Home Articles US Hotel Occupancy Up 1.7% to 71.1% Month of July 2013

US Hotel Occupancy Up 1.7% to 71.1% Month of July 2013

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Overall, the U.S. hotel industry’s occupancy rose 1.7 percent to 71.1 percent, its average daily rate was up 4.1 percent to US$112.18 and its revenue per available room increased 5.8 percent to US$79.73.

 

 


 

strThe U.S. hotel industry reported positive results in the three key performance metrics during July 2013, according to data from STR.

 

Overall, the U.S. hotel industry’s occupancy rose 1.7 percent to 71.1 percent, its average daily rate was up 4.1 percent to US$112.18 and its revenue per available room increased 5.8 percent to US$79.73.

 

“The third quarter got off to a good start with July RevPAR up 5.8 percent, driven primarily by ADR,” said Bobby Bowers, senior VP of operations at STR. “Occupancy hit 71.1 percent, the highest July industry occupancy rate since 2006. The July numbers were boosted by one less Sunday in the month versus 2012, after June’s numbers were negatively impacted by similar calendar-related issues. July year-to-date RevPAR growth of 5.6 percent remains on track to achieve STR’s current full-year 2013 forecast of 5.8 percent.”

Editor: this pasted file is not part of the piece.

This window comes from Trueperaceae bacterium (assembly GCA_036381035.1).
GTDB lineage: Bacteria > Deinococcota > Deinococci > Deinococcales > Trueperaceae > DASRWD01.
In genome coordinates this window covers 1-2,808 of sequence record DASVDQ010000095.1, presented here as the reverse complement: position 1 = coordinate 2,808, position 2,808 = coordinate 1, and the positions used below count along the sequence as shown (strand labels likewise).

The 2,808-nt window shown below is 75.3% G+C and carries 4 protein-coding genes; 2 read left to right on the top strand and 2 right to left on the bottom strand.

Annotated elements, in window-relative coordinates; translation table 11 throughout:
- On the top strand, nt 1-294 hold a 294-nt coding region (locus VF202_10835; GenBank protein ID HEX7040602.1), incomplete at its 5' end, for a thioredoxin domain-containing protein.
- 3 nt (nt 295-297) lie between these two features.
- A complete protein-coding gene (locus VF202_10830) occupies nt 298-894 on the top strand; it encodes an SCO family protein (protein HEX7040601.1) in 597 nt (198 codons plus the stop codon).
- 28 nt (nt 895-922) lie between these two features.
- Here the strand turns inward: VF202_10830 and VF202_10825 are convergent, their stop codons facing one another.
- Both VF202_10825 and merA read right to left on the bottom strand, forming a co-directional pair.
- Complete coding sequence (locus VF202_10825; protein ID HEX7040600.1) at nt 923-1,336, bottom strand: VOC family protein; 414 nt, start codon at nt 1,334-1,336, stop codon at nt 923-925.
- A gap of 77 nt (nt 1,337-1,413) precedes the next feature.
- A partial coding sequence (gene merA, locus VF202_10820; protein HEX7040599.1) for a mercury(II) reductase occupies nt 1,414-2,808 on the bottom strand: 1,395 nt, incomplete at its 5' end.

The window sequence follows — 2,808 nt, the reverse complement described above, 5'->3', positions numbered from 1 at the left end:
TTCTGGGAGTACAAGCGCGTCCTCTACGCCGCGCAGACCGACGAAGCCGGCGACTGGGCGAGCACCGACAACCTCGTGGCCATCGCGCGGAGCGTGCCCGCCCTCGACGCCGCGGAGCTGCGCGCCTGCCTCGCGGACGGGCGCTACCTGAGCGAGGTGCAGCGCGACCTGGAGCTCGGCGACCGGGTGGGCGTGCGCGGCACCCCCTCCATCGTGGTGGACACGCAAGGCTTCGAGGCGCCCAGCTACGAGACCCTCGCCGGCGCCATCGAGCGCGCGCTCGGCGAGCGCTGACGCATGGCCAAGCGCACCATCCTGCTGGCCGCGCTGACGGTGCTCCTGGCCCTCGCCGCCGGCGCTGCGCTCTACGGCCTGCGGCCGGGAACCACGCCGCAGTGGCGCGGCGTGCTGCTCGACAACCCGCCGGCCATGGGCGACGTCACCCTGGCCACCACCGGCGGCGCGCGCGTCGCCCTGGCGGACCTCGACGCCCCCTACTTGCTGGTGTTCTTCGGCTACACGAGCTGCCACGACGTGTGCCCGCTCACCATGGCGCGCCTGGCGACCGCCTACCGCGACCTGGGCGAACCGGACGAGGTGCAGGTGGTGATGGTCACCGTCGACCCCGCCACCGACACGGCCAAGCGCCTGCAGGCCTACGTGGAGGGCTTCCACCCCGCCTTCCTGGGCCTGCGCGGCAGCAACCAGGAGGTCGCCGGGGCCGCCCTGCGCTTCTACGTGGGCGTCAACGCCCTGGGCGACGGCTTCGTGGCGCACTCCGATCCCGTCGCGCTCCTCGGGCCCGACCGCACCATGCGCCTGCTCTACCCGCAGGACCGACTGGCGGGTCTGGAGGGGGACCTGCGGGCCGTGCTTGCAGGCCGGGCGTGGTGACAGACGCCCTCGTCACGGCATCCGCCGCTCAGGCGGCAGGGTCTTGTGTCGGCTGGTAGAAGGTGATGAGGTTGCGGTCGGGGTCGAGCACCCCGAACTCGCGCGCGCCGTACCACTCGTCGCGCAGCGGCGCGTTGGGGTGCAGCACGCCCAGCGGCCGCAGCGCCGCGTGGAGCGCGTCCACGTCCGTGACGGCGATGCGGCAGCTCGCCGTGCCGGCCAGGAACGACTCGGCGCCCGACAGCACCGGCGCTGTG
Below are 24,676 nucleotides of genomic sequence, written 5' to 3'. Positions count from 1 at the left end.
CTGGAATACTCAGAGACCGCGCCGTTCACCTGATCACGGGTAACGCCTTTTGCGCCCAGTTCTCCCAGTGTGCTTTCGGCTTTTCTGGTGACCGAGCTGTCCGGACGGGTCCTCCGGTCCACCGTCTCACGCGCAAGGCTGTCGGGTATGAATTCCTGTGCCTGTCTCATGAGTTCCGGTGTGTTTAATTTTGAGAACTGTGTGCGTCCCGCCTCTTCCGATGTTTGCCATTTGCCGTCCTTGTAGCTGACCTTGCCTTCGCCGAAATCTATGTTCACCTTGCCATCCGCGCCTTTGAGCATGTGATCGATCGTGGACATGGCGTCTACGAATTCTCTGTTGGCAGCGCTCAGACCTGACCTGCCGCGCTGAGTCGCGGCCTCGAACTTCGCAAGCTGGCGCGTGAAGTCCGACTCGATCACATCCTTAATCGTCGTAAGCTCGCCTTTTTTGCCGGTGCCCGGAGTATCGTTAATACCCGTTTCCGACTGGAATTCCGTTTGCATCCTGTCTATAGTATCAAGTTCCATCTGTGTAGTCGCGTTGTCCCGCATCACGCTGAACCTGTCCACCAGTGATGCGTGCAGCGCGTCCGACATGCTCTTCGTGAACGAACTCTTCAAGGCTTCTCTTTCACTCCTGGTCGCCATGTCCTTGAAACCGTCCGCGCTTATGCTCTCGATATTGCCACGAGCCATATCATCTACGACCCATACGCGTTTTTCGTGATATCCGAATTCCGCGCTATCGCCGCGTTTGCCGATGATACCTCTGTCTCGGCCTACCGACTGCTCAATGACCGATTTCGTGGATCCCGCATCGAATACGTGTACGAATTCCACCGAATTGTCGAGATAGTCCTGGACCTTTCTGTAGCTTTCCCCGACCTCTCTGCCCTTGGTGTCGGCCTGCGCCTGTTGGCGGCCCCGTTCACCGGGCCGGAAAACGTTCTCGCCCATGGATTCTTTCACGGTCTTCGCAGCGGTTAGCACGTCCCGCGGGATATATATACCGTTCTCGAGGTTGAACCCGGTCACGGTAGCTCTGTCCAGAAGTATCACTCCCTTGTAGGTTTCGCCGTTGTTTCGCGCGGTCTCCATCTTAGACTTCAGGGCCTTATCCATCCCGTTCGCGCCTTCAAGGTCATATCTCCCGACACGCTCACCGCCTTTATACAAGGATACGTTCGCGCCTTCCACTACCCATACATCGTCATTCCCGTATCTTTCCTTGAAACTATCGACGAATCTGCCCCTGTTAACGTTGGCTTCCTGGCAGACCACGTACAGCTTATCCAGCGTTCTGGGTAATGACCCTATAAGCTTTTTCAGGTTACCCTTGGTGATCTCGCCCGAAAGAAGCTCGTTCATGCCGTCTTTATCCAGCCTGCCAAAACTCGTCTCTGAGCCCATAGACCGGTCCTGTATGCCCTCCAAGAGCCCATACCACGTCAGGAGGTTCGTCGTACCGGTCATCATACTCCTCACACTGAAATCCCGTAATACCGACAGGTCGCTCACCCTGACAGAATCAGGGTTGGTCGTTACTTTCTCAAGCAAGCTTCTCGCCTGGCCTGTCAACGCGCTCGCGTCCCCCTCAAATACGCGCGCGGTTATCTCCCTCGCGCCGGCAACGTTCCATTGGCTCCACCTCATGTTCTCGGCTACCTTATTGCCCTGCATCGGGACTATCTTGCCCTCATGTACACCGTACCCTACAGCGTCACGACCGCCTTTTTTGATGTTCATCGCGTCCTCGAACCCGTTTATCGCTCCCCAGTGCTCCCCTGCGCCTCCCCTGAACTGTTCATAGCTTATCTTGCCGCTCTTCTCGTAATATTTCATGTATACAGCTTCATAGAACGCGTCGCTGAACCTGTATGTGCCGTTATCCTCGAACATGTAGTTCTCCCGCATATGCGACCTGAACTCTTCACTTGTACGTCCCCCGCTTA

Among the Top 25 Markets, Houston, Texas, reported the largest occupancy increase, rising 8.2 percent to 70.1 percent. Denver, Colorado, followed with a 6.8-percent increase to 84.4 percent. New Orleans, Louisiana, posted the largest occupancy decrease, falling 6.6 percent to 63.8 percent.

 

Two markets achieved double-digit ADR increases: Houston (+14.1 percent to US$99.50) and Oahu Island, Hawaii (+13.4 percent to US$221.42). Washington, D.C., reported the only ADR decrease in July, falling 1.6 percent to US$131.45.

 

Houston led the RevPAR growth, rising 23.5 percent to US$69.74, followed by Nashville, Tennessee (+13.2 percent to US$73.22), and Seattle, Washington (+12.6 percent to US$125.36). Washington, D.C. (-7.0 percent to US$97.50), and New Orleans (-5.5 percent to US$75.45) ended the month with the largest RevPAR decreases.

 

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